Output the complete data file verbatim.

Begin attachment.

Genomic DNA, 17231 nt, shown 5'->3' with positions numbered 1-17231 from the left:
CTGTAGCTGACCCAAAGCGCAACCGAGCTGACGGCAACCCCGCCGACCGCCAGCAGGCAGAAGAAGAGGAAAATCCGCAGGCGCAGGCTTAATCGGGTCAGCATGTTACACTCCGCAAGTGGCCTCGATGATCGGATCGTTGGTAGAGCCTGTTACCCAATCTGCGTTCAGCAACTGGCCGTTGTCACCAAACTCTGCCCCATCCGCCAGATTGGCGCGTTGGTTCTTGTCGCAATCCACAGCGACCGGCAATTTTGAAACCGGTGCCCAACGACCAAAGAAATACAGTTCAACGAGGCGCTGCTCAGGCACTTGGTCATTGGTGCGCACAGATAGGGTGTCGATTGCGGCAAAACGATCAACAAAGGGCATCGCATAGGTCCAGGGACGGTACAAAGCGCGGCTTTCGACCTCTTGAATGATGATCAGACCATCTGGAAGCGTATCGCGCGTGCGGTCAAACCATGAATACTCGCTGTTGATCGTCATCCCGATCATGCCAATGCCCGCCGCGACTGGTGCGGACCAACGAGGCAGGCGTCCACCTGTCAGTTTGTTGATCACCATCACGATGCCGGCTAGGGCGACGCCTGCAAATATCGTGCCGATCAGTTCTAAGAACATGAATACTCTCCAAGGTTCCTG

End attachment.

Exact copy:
Genomic DNA, 17231 nt, shown 5'->3' with positions numbered 1-17231 from the left:
CTGTAGCTGACCCAAAGCGCAACCGAGCTGACGGCAACCCCGCCGACCGCCAGCAGGCAGAAGAAGAGGAAAATCCGCAGGCGCAGGCTTAATCGGGTCAGCATGTTACACTCCGCAAGTGGCCTCGATGATCGGATCGTTGGTAGAGCCTGTTACCCAATCTGCGTTCAGCAACTGGCCGTTGTCACCAAACTCTGCCCCATCCGCCAGATTGGCGCGTTGGTTCTTGTCGCAATCCACAGCGACCGGCAATTTTGAAACCGGTGCCCAACGACCAAAGAAATACAGTTCAACGAGGCGCTGCTCAGGCACTTGGTCATTGGTGCGCACAGATAGGGTGTCGATTGCGGCAAAACGATCAACAAAGGGCATCGCATAGGTCCAGGGACGGTACAAAGCGCGGCTTTCGACCTCTTGAATGATGATCAGACCATCTGGAAGCGTATCGCGCGTGCGGTCAAACCATGAATACTCGCTGTTGATCGTCATCCCGATCATGCCAATGCCCGCCGCGACTGGTGCGGACCAACGAGGCAGGCGTCCACCTGTCAGTTTGTTGATCACCATCACGATGCCGGCTAGGGCGACGCCTGCAAATATCGTGCCGATCAGTTCTAAGAACATGAATACTCTCCAAGGTTCCTG